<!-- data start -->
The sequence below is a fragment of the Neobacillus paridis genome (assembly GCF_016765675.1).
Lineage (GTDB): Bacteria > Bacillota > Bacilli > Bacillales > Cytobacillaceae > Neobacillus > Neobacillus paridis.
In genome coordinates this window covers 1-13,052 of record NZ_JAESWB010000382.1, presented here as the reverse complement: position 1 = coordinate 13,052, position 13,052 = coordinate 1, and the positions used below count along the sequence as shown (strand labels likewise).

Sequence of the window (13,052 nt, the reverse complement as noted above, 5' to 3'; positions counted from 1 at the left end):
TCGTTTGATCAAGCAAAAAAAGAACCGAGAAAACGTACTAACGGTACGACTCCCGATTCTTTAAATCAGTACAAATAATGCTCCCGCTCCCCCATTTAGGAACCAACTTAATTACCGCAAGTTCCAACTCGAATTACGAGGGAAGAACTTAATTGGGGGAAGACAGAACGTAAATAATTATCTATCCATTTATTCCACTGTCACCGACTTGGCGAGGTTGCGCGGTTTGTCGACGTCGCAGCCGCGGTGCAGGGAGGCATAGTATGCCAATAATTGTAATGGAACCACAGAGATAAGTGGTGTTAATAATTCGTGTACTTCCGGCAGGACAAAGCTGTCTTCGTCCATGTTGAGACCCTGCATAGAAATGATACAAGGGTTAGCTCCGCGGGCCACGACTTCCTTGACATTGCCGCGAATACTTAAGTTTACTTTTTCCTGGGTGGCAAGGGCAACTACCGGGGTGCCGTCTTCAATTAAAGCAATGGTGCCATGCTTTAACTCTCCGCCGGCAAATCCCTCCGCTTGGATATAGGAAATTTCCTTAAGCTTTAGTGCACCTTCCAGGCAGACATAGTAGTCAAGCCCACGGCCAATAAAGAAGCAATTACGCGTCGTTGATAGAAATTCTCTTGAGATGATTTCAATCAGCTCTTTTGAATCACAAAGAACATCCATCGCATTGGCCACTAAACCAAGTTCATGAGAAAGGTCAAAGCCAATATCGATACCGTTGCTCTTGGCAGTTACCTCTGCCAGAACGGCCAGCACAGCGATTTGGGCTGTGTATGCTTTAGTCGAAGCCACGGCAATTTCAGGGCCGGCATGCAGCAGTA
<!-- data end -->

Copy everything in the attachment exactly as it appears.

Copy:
The sequence below is a fragment of the Neobacillus paridis genome (assembly GCF_016765675.1).
Lineage (GTDB): Bacteria > Bacillota > Bacilli > Bacillales > Cytobacillaceae > Neobacillus > Neobacillus paridis.
In genome coordinates this window covers 1-13,052 of record NZ_JAESWB010000382.1, presented here as the reverse complement: position 1 = coordinate 13,052, position 13,052 = coordinate 1, and the positions used below count along the sequence as shown (strand labels likewise).

Sequence of the window (13,052 nt, the reverse complement as noted above, 5' to 3'; positions counted from 1 at the left end):
TCGTTTGATCAAGCAAAAAAAGAACCGAGAAAACGTACTAACGGTACGACTCCCGATTCTTTAAATCAGTACAAATAATGCTCCCGCTCCCCCATTTAGGAACCAACTTAATTACCGCAAGTTCCAACTCGAATTACGAGGGAAGAACTTAATTGGGGGAAGACAGAACGTAAATAATTATCTATCCATTTATTCCACTGTCACCGACTTGGCGAGGTTGCGCGGTTTGTCGACGTCGCAGCCGCGGTGCAGGGAGGCATAGTATGCCAATAATTGTAATGGAACCACAGAGATAAGTGGTGTTAATAATTCGTGTACTTCCGGCAGGACAAAGCTGTCTTCGTCCATGTTGAGACCCTGCATAGAAATGATACAAGGGTTAGCTCCGCGGGCCACGACTTCCTTGACATTGCCGCGAATACTTAAGTTTACTTTTTCCTGGGTGGCAAGGGCAACTACCGGGGTGCCGTCTTCAATTAAAGCAATGGTGCCATGCTTTAACTCTCCGCCGGCAAATCCCTCCGCTTGGATATAGGAAATTTCCTTAAGCTTTAGTGCACCTTCCAGGCAGACATAGTAGTCAAGCCCACGGCCAATAAAGAAGCAATTACGCGTCGTTGATAGAAATTCTCTTGAGATGATTTCAATCAGCTCTTTTGAATCACAAAGAACATCCATCGCATTGGCCACTAAACCAAGTTCATGAGAAAGGTCAAAGCCAATATCGATACCGTTGCTCTTGGCAGTTACCTCTGCCAGAACGGCCAGCACAGCGATTTGGGCTGTGTATGCTTTAGTCGAAGCCACGGCAATTTCAGGGCCGGCATGCAGCAGTA